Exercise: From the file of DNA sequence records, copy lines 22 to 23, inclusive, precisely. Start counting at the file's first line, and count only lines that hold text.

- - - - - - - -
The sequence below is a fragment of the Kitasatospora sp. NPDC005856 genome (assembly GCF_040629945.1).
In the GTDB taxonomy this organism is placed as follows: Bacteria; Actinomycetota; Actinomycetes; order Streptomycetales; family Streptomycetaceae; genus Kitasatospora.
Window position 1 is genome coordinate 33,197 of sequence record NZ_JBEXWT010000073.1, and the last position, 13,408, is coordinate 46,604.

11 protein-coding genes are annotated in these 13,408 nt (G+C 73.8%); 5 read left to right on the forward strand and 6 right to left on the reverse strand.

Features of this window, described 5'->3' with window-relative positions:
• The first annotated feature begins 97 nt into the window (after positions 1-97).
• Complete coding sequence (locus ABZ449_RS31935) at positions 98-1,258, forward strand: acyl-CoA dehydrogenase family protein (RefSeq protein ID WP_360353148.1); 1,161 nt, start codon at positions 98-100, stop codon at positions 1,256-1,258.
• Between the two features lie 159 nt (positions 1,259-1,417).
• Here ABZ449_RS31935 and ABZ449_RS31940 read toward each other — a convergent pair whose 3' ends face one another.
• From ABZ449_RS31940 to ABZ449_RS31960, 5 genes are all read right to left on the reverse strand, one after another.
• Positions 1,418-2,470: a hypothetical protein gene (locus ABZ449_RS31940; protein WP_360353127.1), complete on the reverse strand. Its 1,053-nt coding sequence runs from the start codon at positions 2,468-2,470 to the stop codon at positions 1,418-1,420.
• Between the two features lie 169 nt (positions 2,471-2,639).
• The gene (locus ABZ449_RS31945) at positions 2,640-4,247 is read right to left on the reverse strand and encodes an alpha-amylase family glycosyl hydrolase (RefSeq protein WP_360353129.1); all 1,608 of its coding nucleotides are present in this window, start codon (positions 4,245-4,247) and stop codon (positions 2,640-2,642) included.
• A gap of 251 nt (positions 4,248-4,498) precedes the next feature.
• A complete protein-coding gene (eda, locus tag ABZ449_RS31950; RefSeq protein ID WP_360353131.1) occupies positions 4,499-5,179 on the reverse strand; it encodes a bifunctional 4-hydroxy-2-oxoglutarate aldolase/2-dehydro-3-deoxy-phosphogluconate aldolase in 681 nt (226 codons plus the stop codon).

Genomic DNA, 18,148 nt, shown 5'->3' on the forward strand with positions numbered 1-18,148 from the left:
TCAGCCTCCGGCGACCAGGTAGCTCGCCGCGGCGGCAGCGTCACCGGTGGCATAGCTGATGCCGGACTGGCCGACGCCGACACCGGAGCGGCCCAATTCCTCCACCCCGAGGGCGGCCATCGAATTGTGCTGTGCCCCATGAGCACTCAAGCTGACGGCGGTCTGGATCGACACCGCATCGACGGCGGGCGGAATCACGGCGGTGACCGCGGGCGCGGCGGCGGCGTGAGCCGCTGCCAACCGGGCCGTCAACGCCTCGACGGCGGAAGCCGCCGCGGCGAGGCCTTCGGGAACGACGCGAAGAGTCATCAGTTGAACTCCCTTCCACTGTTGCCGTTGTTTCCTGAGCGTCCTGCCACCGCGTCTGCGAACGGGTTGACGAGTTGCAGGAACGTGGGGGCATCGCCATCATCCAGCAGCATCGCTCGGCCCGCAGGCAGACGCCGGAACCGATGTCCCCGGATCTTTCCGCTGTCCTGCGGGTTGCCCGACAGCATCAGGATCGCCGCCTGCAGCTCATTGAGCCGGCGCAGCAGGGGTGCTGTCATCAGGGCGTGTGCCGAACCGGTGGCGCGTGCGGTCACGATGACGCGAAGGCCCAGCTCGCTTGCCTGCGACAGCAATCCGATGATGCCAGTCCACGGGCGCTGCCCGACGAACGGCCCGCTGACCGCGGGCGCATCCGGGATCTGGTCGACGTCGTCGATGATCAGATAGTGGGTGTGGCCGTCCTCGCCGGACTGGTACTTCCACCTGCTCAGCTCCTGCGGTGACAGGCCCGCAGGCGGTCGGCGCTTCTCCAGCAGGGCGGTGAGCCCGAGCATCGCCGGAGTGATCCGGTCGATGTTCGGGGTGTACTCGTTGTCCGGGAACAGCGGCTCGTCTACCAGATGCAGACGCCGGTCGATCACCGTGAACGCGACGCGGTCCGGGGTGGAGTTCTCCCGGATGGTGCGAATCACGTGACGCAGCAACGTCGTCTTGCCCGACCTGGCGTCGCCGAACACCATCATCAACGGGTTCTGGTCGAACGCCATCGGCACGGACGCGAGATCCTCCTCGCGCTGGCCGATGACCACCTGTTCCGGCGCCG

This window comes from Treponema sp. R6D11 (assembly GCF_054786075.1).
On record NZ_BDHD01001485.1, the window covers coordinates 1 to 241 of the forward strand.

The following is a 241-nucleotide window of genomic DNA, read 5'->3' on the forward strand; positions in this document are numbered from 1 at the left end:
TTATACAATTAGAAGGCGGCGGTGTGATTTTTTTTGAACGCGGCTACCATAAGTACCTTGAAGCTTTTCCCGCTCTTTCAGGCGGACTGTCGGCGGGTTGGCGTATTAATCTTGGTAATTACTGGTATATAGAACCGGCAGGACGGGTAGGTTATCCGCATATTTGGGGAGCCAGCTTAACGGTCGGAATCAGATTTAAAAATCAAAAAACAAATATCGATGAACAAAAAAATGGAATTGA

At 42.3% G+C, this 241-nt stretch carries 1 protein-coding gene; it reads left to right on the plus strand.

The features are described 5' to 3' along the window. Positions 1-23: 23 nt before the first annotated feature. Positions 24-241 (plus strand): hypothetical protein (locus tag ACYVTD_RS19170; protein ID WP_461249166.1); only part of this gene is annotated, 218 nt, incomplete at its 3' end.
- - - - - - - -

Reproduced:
At 42.3% G+C, this 241-nt stretch carries 1 protein-coding gene; it reads left to right on the plus strand.

The features are described 5' to 3' along the window. Positions 1-23: 23 nt before the first annotated feature. Positions 24-241 (plus strand): hypothetical protein (locus tag ACYVTD_RS19170; protein ID WP_461249166.1); only part of this gene is annotated, 218 nt, incomplete at its 3' end.